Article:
By Kelly Hunt
It’s spring. How can I tell? Mailings about air duct cleaning. It makes sense that they come now, while us home dwellers prep for the warmer months by cleaning and doing home repairs. But do I need to get the air ducts in my home cleaned? Can this affect the air I breathe indoors? Does that impact my health?
Lucky for me, I work with experts who happily helped me navigate this question. Don’t you fret, though — all of their words of wisdom are on EPA’s Web page on air ducts for you to view anytime, so you’ll be able to make the best decision for you.
Things I learned:
- First, be familiar with general indoor air quality tips to reduce risk: control pollution sources in the home, change filters regularly and adjust humidity.
- Air duct cleaning has never been shown to actually prevent health problems. Scientific studies are inconclusive on whether dust levels in homes increase because of dirty air ducts.
- Indoor pollutants that enter from outdoors or come from indoor activities — like cooking, cleaning or smoking — may cause greater exposure to contaminants than dirty air ducts.
- You need to inspect your air ducts to determine whether or not they need to be cleaned.
You should consider air duct cleaning if:
- There’s substantial, visible mold growth inside the ducts or on parts of your HVAC system. (If there’s mold, there’s likely a moisture problem. A professional should find the cause of the water problem and fix it.) If you consult a professional, make sure they SHOW you the mold before moving forward.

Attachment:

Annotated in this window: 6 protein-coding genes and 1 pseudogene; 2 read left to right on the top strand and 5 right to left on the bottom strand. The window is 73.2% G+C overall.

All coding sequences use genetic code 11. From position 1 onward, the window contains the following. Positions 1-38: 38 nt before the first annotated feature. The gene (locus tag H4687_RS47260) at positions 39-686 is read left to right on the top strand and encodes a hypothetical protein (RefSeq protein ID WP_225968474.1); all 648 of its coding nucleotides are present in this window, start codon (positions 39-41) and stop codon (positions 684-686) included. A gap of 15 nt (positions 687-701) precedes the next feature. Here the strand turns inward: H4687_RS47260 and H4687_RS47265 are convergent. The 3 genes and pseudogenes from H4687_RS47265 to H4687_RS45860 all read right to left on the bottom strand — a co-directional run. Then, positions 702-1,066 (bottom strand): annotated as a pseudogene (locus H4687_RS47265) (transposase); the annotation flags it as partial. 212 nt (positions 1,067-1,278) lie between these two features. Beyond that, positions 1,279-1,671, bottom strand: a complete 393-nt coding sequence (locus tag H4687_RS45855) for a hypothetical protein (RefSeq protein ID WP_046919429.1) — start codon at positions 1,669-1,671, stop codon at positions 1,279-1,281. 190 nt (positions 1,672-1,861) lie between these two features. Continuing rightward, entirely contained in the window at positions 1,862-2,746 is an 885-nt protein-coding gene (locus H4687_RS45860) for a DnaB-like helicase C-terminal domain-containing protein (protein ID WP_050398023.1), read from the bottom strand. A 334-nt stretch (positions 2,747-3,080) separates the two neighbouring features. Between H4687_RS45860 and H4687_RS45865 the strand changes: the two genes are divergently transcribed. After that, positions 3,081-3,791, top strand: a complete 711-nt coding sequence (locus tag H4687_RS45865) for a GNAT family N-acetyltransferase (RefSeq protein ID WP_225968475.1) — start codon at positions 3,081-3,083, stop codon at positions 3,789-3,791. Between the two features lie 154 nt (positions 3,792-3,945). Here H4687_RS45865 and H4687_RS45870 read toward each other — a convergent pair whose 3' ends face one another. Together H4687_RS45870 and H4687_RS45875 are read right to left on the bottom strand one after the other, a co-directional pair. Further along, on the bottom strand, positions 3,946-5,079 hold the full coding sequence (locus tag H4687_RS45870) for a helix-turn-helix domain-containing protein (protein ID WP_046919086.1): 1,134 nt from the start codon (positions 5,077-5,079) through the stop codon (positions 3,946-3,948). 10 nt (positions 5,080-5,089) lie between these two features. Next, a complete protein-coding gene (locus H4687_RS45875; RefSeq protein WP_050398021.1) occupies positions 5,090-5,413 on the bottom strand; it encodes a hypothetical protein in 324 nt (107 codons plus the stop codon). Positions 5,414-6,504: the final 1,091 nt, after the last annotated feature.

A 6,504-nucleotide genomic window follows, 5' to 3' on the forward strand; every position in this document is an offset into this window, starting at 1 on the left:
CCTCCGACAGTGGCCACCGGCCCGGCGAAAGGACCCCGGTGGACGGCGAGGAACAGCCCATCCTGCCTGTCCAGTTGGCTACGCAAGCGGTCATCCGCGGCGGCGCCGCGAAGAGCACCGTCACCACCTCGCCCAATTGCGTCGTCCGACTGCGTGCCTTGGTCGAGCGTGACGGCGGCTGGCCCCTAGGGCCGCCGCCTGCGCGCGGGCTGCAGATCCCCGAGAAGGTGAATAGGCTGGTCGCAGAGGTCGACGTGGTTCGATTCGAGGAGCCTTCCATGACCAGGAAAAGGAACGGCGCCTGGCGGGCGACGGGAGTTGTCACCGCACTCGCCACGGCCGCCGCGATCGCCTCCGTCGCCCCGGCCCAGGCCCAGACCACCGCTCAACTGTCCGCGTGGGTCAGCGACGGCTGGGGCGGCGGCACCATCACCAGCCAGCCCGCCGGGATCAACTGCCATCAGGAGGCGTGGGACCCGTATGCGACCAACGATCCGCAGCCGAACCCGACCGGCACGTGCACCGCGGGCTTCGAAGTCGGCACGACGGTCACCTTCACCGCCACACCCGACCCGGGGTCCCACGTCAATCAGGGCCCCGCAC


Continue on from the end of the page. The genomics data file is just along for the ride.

- The ducts are infested with rodents or insects. Not okay.
- The ducts are clogged with excessive amounts of dust and debris that are actually released into the home from vents.
If you find any of those problems, identify the underlying cause before cleaning, retrofitting or replacing your ducts. If you don’t, the problem will likely happen again.
There’s little evidence that cleaning your air ducts will improve health or, alone, will increase efficiency. To learn about HVAC maintenance and efficiency, see our Heating and Cooling Efficiently page.
Decision, decisions. If I decide to get my air ducts cleaned, I’ll make sure to follow the advice of EPA experts. I’ll also carefully check the service provider’s track record before doing anything. And I’ll remember to SEE, with my own eyes, mold growth or other problems before making a final decision.
About the author: Kelly Hunt, is a communications specialist with EPA’s Office of Air and Radiation. Her career in public affairs began in 2001 and she now focuses on emergency response, outreach and engagement for radiation and indoor air issues.